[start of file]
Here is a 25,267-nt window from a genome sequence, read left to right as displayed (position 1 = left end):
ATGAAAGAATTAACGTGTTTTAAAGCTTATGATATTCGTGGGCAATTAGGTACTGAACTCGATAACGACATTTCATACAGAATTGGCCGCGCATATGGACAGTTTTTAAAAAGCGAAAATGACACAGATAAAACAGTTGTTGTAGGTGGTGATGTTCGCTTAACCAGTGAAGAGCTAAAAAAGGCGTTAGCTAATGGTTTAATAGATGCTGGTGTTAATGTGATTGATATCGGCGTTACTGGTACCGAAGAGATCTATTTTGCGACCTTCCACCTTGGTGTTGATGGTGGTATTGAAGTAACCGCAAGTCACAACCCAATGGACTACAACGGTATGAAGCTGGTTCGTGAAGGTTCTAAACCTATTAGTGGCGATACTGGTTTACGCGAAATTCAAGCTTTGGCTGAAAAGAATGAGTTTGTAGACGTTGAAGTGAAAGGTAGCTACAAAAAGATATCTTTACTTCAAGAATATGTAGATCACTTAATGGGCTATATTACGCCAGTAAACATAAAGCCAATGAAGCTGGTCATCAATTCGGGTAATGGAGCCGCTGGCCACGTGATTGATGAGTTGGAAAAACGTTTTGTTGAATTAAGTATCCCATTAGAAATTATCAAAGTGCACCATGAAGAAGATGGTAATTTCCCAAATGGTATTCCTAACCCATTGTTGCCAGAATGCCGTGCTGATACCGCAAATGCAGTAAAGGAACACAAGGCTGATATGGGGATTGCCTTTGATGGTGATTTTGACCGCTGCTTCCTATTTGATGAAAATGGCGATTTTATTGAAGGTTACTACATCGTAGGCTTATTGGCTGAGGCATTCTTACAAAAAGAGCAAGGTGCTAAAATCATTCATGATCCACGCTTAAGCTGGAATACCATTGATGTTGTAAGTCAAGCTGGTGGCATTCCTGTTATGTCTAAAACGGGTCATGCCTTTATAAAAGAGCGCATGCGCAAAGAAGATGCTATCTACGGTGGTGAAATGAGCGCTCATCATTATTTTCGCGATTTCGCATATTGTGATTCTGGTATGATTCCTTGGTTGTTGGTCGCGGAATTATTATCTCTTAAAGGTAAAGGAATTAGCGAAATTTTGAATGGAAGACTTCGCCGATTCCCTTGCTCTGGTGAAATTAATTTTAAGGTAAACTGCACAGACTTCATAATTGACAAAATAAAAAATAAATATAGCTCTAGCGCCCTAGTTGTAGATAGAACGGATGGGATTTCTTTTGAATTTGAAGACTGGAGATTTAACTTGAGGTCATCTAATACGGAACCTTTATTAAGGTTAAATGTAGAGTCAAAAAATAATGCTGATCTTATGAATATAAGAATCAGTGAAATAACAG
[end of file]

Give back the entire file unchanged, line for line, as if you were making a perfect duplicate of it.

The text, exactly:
Here is a 25,267-nt window from a genome sequence, read left to right as displayed (position 1 = left end):
ATGAAAGAATTAACGTGTTTTAAAGCTTATGATATTCGTGGGCAATTAGGTACTGAACTCGATAACGACATTTCATACAGAATTGGCCGCGCATATGGACAGTTTTTAAAAAGCGAAAATGACACAGATAAAACAGTTGTTGTAGGTGGTGATGTTCGCTTAACCAGTGAAGAGCTAAAAAAGGCGTTAGCTAATGGTTTAATAGATGCTGGTGTTAATGTGATTGATATCGGCGTTACTGGTACCGAAGAGATCTATTTTGCGACCTTCCACCTTGGTGTTGATGGTGGTATTGAAGTAACCGCAAGTCACAACCCAATGGACTACAACGGTATGAAGCTGGTTCGTGAAGGTTCTAAACCTATTAGTGGCGATACTGGTTTACGCGAAATTCAAGCTTTGGCTGAAAAGAATGAGTTTGTAGACGTTGAAGTGAAAGGTAGCTACAAAAAGATATCTTTACTTCAAGAATATGTAGATCACTTAATGGGCTATATTACGCCAGTAAACATAAAGCCAATGAAGCTGGTCATCAATTCGGGTAATGGAGCCGCTGGCCACGTGATTGATGAGTTGGAAAAACGTTTTGTTGAATTAAGTATCCCATTAGAAATTATCAAAGTGCACCATGAAGAAGATGGTAATTTCCCAAATGGTATTCCTAACCCATTGTTGCCAGAATGCCGTGCTGATACCGCAAATGCAGTAAAGGAACACAAGGCTGATATGGGGATTGCCTTTGATGGTGATTTTGACCGCTGCTTCCTATTTGATGAAAATGGCGATTTTATTGAAGGTTACTACATCGTAGGCTTATTGGCTGAGGCATTCTTACAAAAAGAGCAAGGTGCTAAAATCATTCATGATCCACGCTTAAGCTGGAATACCATTGATGTTGTAAGTCAAGCTGGTGGCATTCCTGTTATGTCTAAAACGGGTCATGCCTTTATAAAAGAGCGCATGCGCAAAGAAGATGCTATCTACGGTGGTGAAATGAGCGCTCATCATTATTTTCGCGATTTCGCATATTGTGATTCTGGTATGATTCCTTGGTTGTTGGTCGCGGAATTATTATCTCTTAAAGGTAAAGGAATTAGCGAAATTTTGAATGGAAGACTTCGCCGATTCCCTTGCTCTGGTGAAATTAATTTTAAGGTAAACTGCACAGACTTCATAATTGACAAAATAAAAAATAAATATAGCTCTAGCGCCCTAGTTGTAGATAGAACGGATGGGATTTCTTTTGAATTTGAAGACTGGAGATTTAACTTGAGGTCATCTAATACGGAACCTTTATTAAGGTTAAATGTAGAGTCAAAAAATAATGCTGATCTTATGAATATAAGAATCAGTGAAATAACAG